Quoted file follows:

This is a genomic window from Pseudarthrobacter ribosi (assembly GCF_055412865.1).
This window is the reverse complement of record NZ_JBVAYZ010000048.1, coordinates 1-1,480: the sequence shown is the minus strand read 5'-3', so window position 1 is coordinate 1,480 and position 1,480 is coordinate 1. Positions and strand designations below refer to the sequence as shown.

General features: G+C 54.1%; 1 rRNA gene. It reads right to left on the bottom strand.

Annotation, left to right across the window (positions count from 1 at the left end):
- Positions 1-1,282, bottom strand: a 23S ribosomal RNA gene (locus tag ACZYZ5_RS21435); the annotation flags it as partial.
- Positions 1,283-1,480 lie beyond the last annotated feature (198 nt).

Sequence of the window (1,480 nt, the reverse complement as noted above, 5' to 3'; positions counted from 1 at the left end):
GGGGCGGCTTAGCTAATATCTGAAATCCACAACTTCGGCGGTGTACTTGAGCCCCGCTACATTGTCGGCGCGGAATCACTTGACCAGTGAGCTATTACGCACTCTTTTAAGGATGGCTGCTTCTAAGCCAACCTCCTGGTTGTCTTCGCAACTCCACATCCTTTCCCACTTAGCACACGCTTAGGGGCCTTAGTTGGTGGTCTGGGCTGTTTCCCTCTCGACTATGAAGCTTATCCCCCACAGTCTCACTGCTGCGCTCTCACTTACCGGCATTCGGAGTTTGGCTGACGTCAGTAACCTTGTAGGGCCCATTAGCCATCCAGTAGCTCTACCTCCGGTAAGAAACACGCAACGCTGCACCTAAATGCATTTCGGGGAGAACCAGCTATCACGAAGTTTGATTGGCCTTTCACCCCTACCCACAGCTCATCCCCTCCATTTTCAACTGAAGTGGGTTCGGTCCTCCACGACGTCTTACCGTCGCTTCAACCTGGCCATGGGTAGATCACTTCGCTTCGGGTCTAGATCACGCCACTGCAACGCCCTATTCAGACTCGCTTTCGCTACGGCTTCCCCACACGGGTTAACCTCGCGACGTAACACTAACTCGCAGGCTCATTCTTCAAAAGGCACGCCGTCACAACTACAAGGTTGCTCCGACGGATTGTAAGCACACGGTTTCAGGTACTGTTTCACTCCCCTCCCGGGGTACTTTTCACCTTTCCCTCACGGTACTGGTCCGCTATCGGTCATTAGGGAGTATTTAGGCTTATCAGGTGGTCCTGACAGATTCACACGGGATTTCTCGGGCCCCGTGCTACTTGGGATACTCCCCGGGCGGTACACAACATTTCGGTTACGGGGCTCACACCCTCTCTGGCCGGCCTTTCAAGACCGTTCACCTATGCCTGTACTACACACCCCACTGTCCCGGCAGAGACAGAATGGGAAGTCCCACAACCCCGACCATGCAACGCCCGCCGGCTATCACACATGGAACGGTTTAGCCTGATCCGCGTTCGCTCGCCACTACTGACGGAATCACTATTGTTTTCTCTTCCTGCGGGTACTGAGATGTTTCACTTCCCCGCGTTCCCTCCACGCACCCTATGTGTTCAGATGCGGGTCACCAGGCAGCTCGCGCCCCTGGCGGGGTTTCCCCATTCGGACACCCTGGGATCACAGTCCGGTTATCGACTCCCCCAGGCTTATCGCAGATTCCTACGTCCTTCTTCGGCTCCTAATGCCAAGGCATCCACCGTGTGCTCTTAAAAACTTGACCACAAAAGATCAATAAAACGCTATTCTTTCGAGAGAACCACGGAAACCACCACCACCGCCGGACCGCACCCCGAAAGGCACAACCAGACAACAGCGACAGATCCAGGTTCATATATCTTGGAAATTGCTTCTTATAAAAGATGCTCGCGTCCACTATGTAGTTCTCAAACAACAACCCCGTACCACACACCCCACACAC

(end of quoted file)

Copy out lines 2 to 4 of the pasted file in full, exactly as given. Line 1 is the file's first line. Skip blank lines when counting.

This window is the reverse complement of record NZ_JBVAYZ010000048.1, coordinates 1-1,480: the sequence shown is the minus strand read 5'-3', so window position 1 is coordinate 1,480 and position 1,480 is coordinate 1. Positions and strand designations below refer to the sequence as shown.

General features: G+C 54.1%; 1 rRNA gene. It reads right to left on the bottom strand.

Annotation, left to right across the window (positions count from 1 at the left end):